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Entertainment Capitol of the World?

Essay by review  •  February 23, 2011  •  Essay  •  1,289 Words (6 Pages)  •  708 Views

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You know, when I was younger I just couldn't wait till I was old enough to get out of Medina County. It was so boring growing up in the town of La Coste because we had nothing to do. We lived on a block with three other families that had kids all about the same age. And they were just as bored as meÐ'...

And every day my dad would have our chore list compiled, in excruciating detail, right down to how tightly the grass burrs we chopped out had to be compressed in the five gallon bucket to constitute it being full. My dad hated grass burrs, and I guess that was good, because most of the time we didn't wear shoes. Of course the soles of my feet were so tough that it really didn't matter. The streets around our house were all gravel, and we used to play on them barefooted. Now a days if I step on a grain of sand barefooted I start to cry..

But after the many hours of mowing grass, picking beans, cleaning the garage, and polishing shoes, we were able to take a little time for recreation. Of course we had no Nintendo, Computers, VCR's, Cell Phones, or even Air Conditioning. The only time we went in the house was to eatÐ'... And most of the time we ran out the door with sandwich in hand. Heck we didn't even have Kraft Macaroni and Cheese..

We had to make ice cubes in Aluminum metal trays with a big lever to break em loose.

That was after we defrosted the freezer, which seemed like a weekly job.

And if we were lucky we had some powdered Root-Beer mix if the Watkins Man had come by that week. If not it was just good old H2O.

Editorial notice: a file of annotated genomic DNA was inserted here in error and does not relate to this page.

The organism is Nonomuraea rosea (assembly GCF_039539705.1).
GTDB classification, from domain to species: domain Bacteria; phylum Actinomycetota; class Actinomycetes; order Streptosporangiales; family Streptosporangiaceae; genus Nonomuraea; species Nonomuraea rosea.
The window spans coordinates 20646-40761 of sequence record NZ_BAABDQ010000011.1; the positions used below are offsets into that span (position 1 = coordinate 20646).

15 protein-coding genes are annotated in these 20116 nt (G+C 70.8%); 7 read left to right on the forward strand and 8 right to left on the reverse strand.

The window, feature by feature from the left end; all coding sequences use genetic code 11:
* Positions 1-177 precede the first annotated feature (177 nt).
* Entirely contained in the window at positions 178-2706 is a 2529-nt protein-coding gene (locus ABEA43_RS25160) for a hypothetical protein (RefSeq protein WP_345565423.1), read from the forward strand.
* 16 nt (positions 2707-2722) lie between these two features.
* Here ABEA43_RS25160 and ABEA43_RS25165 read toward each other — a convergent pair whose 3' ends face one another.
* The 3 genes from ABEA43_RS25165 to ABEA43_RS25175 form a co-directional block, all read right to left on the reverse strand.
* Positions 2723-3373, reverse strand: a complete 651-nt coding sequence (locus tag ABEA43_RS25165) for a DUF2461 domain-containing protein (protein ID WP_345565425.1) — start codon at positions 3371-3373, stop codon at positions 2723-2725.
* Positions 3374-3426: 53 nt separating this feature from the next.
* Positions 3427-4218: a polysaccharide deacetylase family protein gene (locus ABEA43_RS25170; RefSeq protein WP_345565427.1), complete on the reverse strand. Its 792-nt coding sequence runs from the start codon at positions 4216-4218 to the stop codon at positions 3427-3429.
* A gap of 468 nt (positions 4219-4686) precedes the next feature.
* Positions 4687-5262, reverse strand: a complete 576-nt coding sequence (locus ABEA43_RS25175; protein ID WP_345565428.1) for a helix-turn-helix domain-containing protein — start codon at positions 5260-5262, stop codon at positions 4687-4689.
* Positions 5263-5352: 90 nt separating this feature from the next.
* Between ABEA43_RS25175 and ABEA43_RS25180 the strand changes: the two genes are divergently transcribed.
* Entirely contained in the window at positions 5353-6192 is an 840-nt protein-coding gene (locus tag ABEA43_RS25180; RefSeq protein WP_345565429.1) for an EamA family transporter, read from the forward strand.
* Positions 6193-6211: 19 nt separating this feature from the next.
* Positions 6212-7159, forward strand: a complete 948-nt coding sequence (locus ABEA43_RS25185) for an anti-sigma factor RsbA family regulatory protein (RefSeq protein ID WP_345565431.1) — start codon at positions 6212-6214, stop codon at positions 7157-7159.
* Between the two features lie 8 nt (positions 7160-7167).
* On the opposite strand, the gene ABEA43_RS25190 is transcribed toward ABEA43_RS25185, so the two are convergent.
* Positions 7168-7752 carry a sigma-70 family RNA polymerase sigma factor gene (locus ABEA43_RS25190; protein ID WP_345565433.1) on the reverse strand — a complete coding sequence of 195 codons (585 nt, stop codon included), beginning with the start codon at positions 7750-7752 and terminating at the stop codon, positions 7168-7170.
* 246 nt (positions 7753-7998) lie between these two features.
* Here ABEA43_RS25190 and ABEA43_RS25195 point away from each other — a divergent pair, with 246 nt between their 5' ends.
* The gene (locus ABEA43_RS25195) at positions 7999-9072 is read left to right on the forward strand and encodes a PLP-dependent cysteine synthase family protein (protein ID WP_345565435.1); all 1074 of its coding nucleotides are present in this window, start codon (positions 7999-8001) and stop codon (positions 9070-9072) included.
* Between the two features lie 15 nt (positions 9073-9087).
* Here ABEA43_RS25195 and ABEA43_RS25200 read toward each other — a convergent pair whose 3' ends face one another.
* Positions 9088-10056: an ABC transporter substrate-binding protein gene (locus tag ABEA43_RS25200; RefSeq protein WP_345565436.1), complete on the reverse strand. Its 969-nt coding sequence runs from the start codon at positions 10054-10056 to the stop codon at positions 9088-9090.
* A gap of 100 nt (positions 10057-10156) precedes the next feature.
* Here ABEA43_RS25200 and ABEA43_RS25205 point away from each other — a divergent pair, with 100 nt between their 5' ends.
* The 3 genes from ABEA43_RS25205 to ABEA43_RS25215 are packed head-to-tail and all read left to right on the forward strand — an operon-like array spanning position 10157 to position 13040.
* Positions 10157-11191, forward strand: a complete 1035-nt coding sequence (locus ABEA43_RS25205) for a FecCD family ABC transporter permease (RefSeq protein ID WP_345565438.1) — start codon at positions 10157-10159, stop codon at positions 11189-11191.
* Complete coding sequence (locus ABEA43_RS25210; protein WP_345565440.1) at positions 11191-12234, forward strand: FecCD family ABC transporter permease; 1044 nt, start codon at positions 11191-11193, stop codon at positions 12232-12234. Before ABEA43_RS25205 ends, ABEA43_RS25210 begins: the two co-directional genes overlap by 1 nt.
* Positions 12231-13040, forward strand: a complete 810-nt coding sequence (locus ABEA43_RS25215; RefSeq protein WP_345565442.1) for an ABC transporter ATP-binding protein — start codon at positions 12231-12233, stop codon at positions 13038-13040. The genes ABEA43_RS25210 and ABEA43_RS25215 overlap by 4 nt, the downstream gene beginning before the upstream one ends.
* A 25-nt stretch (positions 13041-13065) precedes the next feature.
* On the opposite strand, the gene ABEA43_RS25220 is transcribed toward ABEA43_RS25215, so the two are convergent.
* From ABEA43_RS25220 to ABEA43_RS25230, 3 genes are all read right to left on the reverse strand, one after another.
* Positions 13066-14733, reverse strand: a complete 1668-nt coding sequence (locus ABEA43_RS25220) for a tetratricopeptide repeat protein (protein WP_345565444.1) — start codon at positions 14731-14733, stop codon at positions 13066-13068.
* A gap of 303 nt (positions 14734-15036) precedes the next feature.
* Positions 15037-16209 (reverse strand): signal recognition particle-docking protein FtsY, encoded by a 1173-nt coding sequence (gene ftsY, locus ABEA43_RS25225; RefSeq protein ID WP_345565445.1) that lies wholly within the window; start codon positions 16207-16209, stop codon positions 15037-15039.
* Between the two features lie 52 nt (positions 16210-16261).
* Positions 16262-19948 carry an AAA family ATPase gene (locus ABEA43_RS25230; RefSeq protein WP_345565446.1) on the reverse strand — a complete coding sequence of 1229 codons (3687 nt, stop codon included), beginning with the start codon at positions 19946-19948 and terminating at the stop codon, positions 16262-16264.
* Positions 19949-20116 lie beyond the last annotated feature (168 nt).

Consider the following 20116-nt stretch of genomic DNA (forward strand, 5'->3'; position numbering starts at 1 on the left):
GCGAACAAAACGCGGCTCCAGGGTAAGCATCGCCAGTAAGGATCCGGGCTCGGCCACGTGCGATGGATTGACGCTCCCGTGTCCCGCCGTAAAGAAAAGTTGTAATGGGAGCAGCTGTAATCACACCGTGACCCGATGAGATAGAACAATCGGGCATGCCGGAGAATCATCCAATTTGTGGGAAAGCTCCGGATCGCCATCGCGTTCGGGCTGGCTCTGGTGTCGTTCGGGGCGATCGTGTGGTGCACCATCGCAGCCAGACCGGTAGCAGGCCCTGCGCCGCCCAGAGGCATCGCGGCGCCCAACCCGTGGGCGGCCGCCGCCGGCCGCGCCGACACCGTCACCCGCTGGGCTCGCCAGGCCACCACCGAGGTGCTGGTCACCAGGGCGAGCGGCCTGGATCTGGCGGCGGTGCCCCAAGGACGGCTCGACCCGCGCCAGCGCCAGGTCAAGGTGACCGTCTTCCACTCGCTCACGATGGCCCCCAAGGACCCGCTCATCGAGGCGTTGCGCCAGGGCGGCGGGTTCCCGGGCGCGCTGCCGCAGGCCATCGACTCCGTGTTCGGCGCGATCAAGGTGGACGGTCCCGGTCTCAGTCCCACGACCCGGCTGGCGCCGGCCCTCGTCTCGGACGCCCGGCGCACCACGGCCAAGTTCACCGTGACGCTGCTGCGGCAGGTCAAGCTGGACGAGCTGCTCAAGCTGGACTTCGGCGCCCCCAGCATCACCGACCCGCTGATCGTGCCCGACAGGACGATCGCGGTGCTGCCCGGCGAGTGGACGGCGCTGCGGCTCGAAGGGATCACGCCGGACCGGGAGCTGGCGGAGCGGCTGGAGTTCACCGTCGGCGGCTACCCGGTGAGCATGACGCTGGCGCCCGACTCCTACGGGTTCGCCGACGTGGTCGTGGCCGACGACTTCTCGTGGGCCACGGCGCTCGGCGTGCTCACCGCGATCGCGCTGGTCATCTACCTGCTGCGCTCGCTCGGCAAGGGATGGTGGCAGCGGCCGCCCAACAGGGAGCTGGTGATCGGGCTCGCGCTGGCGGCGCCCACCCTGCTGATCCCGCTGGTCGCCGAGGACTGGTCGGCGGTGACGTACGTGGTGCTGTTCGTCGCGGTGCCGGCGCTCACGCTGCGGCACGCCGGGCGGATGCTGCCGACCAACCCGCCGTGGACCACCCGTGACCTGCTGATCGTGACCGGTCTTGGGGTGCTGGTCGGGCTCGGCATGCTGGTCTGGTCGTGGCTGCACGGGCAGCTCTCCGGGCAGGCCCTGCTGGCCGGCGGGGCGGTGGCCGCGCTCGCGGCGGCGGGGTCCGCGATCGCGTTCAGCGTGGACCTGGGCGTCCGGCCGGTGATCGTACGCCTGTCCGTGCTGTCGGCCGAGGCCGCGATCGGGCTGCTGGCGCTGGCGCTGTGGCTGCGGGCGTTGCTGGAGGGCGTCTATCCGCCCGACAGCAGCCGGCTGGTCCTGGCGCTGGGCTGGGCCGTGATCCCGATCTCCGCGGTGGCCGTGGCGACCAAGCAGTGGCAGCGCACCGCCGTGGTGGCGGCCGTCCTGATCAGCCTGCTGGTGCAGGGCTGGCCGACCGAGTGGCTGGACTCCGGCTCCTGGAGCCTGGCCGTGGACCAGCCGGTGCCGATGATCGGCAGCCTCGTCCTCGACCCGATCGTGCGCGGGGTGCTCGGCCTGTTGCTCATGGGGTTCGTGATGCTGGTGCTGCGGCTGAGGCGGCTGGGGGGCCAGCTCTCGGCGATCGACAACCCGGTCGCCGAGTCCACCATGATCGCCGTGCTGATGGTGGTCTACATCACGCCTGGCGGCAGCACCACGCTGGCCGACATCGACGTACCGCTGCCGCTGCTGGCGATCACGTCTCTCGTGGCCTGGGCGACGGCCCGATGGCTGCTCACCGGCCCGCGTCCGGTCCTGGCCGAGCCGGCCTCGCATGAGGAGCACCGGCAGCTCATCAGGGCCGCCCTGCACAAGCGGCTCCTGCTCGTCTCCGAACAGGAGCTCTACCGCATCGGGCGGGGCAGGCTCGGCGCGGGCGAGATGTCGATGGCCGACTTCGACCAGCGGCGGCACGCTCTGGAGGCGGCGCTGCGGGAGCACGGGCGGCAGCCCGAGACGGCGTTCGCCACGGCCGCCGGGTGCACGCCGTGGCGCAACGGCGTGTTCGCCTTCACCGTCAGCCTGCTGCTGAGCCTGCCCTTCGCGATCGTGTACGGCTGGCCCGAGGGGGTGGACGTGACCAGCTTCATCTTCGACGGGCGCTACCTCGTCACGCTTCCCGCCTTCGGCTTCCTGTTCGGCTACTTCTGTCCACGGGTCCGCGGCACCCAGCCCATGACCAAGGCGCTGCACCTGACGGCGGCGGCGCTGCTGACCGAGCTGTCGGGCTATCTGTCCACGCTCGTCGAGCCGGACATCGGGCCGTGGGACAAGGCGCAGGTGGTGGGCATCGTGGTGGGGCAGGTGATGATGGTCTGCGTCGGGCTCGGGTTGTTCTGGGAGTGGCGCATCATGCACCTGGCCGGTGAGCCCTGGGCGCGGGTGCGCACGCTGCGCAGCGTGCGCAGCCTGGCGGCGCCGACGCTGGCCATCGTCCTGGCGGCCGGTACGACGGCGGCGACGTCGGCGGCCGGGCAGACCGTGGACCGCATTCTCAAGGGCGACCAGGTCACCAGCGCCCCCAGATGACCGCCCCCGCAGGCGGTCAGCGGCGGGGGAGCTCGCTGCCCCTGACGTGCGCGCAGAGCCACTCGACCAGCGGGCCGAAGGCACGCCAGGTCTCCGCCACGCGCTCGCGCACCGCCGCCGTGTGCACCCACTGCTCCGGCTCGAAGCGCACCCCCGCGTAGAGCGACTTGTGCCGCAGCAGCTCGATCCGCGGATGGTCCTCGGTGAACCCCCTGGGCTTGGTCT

I'm not sure if you've even heard of the Watkins man. But to a kid in the 60's, it was like going to the mall. About every two weeks, usually late in the day, this friendly, likeable, and salesman extraordinaire, would stop his green and white Biscayne station wagon in front of our house. My dad would usually purchase something, even if it were just the Powdered Root-Beer Mix.

But my siblings and I would stand at the rear of the car, anxiously waiting for him to put down the tailgate of that big station wagon. It was like being transported to a place where technology was King. We would stand at the edge of that tailgate and watch as he opened each case, displaying the latest in products for the modern home. We would watch in amazement as he demonstrated the latest in shower caps, ear hair removal, and a cure for warts. And if you're one of these people who like Kitchen Gadgets then hold on to your purse.

He had slicers, dicers, cutters and cleaners.

Bowls and pans, and sticks for wieners.

Knifes of every shape and size,

Sives and strainers and plates for pies.

Those little handles for corn on the cob,

That you stuck in the ends, and held like a knob.

A potato peeler that would dig out the eyes,

And cast iron pans, of every sizeÐ'...

Stop Me Please!

Anyway, you get the idea.. We would usually hound my dad into buying something we were sure we could not live without. And we'd all spend the next day arguing over whose turn it was to use it.. Whatever it was.

But mostly I remember the endless hours of playing with all the neighbor kids. We had a baseball field right across the street from our garage. We would spend all day playing baseball.. Even Two on Two.. Had to declare which side of second base you were going to hit the ball to.. And you had to make it to second base or you were out.

We played Kick the Can. We played football.. TackleÐ'... Not that Girlie two below stuff.. And yes some of the neighborhood girls would play.. I will withhold their names, for their sake. (You know who you are.)

We had a lighted basketball court in our back yard.. We played till all hours.

We went on bottle hunts.. Our major source of income. (Soda bottles: 3 cents, beer bottles: 2 cents) We had giant wire baskets on our bikes to haul our finds. You wouldn't believe what all we found along the roads.

We went swimming in the river, almost every day in the summer. We confiscated



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